Hanoi, Vietnam’s capital, is a diverse and bustling city with much to offer to eager tourists and settled locals alike. Walk north from Hoan Kiem Lake, across Cau Go, and suddenly you’re in the tumultuous streets of the Old Quarter, a congested square kilometre that was closed behind massive ramparts and heavy wooden gates until well into the nineteenth century. As one of the city’s hot-spots, Hanoi’s Old Quarter is considered the main business hub as well as the best tourist spot in the city. This charming part of the city offers an impressive insight into the complex and long history of Hanoi, whilst alongside rife modernisation.
Hanoi Old Quarter Street Names
The Old Quarter’s street names date back five centuries to when the area was divided among 36 artisans’ guilds, each gathered around a temple or a dinh (communal house) dedicated to the guild’s patron spirit. Even today many streets specialise to some degree, and a few are still dedicated to the original craft or its modern equivalent. The most colourful examples are Hang Quat, full of bright-red banners and lacquerware for funerals and festivals, and Hang Ma, where paper products have been made for at least five hundred years.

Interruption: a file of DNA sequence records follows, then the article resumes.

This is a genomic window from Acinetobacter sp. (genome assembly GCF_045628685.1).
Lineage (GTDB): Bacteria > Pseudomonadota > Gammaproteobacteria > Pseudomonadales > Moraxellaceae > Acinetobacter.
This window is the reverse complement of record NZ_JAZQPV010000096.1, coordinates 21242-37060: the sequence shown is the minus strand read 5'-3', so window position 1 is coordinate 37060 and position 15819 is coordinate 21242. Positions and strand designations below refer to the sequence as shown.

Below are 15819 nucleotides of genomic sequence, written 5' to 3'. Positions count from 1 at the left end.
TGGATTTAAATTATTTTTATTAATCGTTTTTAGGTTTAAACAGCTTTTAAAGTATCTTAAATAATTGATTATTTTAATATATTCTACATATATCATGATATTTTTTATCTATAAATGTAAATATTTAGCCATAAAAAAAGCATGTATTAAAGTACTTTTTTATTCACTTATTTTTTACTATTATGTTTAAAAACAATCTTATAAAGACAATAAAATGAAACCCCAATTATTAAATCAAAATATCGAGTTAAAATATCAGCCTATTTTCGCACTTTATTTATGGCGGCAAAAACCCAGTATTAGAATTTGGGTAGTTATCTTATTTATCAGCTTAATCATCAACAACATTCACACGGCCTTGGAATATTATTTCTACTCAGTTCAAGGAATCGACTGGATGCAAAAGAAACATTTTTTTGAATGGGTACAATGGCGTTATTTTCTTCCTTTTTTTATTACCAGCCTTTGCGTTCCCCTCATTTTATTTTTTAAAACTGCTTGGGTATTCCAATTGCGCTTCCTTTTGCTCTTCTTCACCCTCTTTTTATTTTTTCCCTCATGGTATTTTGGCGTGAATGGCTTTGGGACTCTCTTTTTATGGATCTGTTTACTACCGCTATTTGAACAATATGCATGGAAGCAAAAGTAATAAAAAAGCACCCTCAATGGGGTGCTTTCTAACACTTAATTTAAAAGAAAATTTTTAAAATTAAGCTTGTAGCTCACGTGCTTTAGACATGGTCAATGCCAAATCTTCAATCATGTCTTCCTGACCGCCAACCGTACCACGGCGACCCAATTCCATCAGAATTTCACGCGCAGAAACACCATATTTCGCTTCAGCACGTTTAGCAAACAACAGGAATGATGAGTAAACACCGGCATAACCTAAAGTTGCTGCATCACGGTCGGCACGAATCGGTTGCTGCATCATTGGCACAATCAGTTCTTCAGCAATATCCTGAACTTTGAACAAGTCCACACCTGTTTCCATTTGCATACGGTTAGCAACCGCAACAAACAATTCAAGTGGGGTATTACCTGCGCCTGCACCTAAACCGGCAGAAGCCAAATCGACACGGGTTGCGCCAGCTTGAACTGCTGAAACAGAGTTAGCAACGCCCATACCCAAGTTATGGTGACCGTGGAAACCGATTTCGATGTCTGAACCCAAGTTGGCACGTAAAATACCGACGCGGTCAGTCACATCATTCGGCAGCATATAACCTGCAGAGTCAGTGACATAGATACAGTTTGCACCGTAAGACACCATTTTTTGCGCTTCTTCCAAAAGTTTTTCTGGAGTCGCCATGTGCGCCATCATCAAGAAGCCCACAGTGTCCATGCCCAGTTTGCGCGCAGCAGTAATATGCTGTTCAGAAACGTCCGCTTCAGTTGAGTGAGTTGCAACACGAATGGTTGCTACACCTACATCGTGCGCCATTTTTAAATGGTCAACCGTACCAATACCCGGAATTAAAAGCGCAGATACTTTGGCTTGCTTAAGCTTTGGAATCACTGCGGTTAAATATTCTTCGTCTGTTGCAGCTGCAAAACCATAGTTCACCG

Night Market Hanoi Old Quarter
From around 7pm every Friday, Saturday and Sunday, Hang Dao and its northerly continuation as far as Dong Xuan Market is closed to traffic, and vendors set up stalls selling all kinds of trinkets at the Weekend Night Market. Though it’s a fun place to experience modern Hanoi, there’s not much on sale that would interest Western visitors – most shoppers are Vietnamese youngsters snapping up fashion accessories like mobile phone covers.
(Source: Rough Guides)